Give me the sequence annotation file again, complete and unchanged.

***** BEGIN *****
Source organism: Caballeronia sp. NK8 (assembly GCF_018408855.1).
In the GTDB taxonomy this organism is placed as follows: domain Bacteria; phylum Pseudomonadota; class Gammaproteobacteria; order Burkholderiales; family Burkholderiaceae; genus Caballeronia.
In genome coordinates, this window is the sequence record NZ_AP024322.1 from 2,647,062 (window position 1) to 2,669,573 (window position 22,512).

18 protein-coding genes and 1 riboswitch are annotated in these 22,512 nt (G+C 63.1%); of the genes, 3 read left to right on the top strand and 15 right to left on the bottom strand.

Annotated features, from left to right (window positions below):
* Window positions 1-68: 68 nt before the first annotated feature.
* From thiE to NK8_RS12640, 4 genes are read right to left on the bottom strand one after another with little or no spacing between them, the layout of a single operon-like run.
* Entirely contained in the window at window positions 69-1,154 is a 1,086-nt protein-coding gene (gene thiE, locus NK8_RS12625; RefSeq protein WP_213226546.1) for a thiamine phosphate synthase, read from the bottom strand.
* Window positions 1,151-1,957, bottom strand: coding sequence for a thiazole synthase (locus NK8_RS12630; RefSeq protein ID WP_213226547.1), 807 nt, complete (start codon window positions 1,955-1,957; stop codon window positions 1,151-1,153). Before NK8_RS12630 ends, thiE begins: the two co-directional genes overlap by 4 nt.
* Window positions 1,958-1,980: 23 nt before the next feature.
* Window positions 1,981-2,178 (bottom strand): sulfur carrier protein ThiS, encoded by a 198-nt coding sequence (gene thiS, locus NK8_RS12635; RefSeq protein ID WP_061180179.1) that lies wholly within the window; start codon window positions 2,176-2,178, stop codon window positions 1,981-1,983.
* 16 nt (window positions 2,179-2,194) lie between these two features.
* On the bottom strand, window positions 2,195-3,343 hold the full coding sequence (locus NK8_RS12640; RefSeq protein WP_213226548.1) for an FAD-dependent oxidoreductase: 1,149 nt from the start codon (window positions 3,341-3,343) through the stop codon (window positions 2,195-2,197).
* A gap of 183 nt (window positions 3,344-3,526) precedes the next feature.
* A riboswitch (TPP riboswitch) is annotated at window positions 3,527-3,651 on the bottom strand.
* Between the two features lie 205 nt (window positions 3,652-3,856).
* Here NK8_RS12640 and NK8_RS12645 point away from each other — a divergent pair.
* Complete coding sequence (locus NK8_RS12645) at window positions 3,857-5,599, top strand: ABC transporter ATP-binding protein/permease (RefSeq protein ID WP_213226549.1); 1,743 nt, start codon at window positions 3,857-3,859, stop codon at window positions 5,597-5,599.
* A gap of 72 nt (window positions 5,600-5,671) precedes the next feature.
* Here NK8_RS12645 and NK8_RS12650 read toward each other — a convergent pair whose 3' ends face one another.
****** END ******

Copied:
Source organism: Caballeronia sp. NK8 (assembly GCF_018408855.1).
In the GTDB taxonomy this organism is placed as follows: domain Bacteria; phylum Pseudomonadota; class Gammaproteobacteria; order Burkholderiales; family Burkholderiaceae; genus Caballeronia.
In genome coordinates, this window is the sequence record NZ_AP024322.1 from 2,647,062 (window position 1) to 2,669,573 (window position 22,512).

18 protein-coding genes and 1 riboswitch are annotated in these 22,512 nt (G+C 63.1%); of the genes, 3 read left to right on the top strand and 15 right to left on the bottom strand.

Annotated features, from left to right (window positions below):
* Window positions 1-68: 68 nt before the first annotated feature.
* From thiE to NK8_RS12640, 4 genes are read right to left on the bottom strand one after another with little or no spacing between them, the layout of a single operon-like run.
* Entirely contained in the window at window positions 69-1,154 is a 1,086-nt protein-coding gene (gene thiE, locus NK8_RS12625; RefSeq protein WP_213226546.1) for a thiamine phosphate synthase, read from the bottom strand.
* Window positions 1,151-1,957, bottom strand: coding sequence for a thiazole synthase (locus NK8_RS12630; RefSeq protein ID WP_213226547.1), 807 nt, complete (start codon window positions 1,955-1,957; stop codon window positions 1,151-1,153). Before NK8_RS12630 ends, thiE begins: the two co-directional genes overlap by 4 nt.
* Window positions 1,958-1,980: 23 nt before the next feature.
* Window positions 1,981-2,178 (bottom strand): sulfur carrier protein ThiS, encoded by a 198-nt coding sequence (gene thiS, locus NK8_RS12635; RefSeq protein ID WP_061180179.1) that lies wholly within the window; start codon window positions 2,176-2,178, stop codon window positions 1,981-1,983.
* 16 nt (window positions 2,179-2,194) lie between these two features.
* On the bottom strand, window positions 2,195-3,343 hold the full coding sequence (locus NK8_RS12640; RefSeq protein WP_213226548.1) for an FAD-dependent oxidoreductase: 1,149 nt from the start codon (window positions 3,341-3,343) through the stop codon (window positions 2,195-2,197).
* A gap of 183 nt (window positions 3,344-3,526) precedes the next feature.
* A riboswitch (TPP riboswitch) is annotated at window positions 3,527-3,651 on the bottom strand.
* Between the two features lie 205 nt (window positions 3,652-3,856).
* Here NK8_RS12640 and NK8_RS12645 point away from each other — a divergent pair.
* Complete coding sequence (locus NK8_RS12645) at window positions 3,857-5,599, top strand: ABC transporter ATP-binding protein/permease (RefSeq protein ID WP_213226549.1); 1,743 nt, start codon at window positions 3,857-3,859, stop codon at window positions 5,597-5,599.
* A gap of 72 nt (window positions 5,600-5,671) precedes the next feature.
* Here NK8_RS12645 and NK8_RS12650 read toward each other — a convergent pair whose 3' ends face one another.